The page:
Back to your question. What I discovered was that having one musical idea wasn’t enough, so what I would do was essentially start throwing mud on the wall. I would improvise, I would compose. I played keyboards, I used a violin sample, I’d play the guitar, I’d play bass, whatever. I tried everything until I found something that stuck, that worked, and I would toss everything else away. Then what I discovered that that wasn’t enough to build on. I had to come up with a third angle in the same section.

So there was Marco, then there was this one musical gesture, and then I would have to come up with something else, either a completely different sound that had a different musical gesture to it that either worked simultaneously with what was there or could be another section I could build a little structure out of. And if I could get two then I knew I was set.

I was being a little “old school” about it for a while until I spoke with Alex and discovered that he was completely manipulating note by note where they fall and what the pitches were. Sometimes he would transcribe Marco’s parts and then work out pitches that went with it and decide if they actually hit it or not. So I thought, “Well, Alex is doing amazing stuff, so I can do whatever I want here.”

I ended up doing half of that. Sometimes I would improvise a bassline and then go in and say as if looking at a score and say, “Well this note doesn’t work here. That note goes away. This note works, but it doesn’t work here, so I’m gonna move it over there.”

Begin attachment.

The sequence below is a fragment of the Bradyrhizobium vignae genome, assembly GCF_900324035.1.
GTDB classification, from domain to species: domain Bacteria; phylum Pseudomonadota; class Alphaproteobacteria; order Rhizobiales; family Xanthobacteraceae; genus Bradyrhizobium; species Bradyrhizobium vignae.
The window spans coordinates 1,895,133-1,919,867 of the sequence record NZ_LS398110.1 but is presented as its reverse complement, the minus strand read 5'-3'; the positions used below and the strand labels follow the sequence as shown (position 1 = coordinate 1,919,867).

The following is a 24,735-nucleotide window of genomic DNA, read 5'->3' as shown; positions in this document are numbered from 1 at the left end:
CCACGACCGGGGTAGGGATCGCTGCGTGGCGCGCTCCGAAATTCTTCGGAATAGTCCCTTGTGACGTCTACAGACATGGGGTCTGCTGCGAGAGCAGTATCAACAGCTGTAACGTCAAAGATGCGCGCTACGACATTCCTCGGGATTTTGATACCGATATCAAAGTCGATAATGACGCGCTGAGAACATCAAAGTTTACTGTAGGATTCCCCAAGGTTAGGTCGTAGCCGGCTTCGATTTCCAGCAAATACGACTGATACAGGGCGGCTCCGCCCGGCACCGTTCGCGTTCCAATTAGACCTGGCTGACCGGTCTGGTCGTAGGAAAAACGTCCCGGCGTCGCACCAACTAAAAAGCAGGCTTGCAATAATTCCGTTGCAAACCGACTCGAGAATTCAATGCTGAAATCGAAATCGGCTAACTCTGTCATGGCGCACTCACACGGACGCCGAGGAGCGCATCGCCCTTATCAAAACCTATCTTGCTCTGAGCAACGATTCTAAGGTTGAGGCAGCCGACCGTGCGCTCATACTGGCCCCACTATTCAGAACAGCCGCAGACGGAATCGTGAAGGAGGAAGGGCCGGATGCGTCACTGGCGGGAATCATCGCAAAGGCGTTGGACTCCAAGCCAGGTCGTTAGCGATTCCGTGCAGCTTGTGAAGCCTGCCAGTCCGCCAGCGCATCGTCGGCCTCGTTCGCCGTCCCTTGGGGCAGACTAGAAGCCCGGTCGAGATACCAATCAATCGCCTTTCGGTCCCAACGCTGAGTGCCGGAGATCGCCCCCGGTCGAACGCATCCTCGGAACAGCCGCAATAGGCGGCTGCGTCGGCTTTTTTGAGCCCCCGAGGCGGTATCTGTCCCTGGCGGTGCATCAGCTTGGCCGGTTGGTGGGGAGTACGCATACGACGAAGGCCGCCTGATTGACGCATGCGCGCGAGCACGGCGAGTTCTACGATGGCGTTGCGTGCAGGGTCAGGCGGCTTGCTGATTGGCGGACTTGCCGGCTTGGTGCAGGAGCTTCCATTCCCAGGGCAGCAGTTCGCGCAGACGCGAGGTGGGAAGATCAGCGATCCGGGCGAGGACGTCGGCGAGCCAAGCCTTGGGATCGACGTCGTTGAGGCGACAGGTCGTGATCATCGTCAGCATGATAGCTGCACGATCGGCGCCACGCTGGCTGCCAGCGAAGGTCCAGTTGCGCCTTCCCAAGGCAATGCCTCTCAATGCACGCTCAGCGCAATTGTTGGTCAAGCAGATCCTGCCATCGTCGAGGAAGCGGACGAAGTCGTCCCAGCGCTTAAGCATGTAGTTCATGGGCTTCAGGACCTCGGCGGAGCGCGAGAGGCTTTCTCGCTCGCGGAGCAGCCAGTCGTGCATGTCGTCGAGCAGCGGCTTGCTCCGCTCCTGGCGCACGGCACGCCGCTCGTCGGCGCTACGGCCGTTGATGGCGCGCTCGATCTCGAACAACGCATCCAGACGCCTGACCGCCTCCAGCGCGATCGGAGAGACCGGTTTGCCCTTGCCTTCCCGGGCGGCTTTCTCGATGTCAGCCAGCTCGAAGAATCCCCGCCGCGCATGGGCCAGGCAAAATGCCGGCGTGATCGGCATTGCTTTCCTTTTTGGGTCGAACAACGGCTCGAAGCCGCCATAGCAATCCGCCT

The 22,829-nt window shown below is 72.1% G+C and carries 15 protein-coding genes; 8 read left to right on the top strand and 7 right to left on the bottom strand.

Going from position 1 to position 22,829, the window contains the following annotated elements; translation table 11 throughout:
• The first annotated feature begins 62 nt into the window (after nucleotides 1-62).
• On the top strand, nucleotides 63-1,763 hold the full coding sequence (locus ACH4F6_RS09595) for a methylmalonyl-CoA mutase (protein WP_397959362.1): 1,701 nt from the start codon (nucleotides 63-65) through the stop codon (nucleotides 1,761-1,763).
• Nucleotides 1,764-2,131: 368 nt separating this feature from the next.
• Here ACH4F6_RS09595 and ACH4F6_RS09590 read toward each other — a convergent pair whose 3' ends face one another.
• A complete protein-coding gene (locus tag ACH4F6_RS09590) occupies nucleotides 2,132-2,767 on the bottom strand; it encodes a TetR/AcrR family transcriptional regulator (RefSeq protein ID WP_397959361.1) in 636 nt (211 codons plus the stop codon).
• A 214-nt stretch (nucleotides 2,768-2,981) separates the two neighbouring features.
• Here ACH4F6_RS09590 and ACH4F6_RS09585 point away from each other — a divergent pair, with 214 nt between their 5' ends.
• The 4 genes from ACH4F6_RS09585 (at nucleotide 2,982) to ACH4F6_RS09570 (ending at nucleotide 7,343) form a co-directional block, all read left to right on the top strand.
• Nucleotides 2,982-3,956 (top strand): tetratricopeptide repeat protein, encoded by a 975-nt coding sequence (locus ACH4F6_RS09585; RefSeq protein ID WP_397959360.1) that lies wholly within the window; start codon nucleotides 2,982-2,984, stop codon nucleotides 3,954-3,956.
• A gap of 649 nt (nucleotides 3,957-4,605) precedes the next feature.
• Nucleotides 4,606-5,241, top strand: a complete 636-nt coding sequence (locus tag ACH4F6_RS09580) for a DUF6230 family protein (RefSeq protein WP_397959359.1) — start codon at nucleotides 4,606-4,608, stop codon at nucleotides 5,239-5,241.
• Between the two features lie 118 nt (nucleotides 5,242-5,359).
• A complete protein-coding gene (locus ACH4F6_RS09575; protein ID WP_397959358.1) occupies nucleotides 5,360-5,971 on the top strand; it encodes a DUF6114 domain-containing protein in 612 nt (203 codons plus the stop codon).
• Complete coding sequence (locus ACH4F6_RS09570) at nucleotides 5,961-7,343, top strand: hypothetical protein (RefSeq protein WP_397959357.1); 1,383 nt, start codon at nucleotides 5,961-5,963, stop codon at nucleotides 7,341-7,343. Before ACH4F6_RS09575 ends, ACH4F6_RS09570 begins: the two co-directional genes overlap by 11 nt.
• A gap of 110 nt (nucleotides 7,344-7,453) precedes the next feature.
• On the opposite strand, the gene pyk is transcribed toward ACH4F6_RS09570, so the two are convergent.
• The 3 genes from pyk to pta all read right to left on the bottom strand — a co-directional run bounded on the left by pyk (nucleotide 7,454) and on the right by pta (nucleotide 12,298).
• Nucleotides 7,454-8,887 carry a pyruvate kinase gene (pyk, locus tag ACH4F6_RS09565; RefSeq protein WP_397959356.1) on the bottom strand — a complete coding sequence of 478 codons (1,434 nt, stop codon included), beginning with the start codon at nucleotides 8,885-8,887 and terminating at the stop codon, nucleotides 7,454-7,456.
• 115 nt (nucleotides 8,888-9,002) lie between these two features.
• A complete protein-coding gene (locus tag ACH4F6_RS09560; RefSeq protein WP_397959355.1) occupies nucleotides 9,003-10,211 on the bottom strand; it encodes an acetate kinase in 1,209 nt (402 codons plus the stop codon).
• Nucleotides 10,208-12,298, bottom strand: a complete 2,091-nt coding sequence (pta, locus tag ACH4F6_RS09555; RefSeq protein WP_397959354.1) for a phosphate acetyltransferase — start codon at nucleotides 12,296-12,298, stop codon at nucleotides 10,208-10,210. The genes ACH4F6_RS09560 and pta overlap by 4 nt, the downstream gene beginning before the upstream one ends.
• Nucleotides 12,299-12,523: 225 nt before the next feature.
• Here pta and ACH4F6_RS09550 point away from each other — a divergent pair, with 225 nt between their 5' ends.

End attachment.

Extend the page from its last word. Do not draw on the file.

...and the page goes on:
Trey Gunn

Trey Gunn

The real challenge for the record for me was that the drumming is consistent. The sounds of the drumming and the drummer are consistent. And I don’t like records that sound like that. For me, records are like a sculpture or like a film, you don’t want to watch the same scene over and over again. You want to see the characters in different scenes, under different circumstances. For me, the challenge was to take this 51 minutes and make a shape to it. Sometimes the drums are in the back and it’s an ambient experience, and sometimes there’s a lot of shit blowing your head off. Other times it’s tightly composed.

Matt: At first glance, it seems like it would be a highly restrictive compositional project, ’cause you can’t move the drums. Did you find that maybe having those restrictions that if forced you to be more creative than you might have been?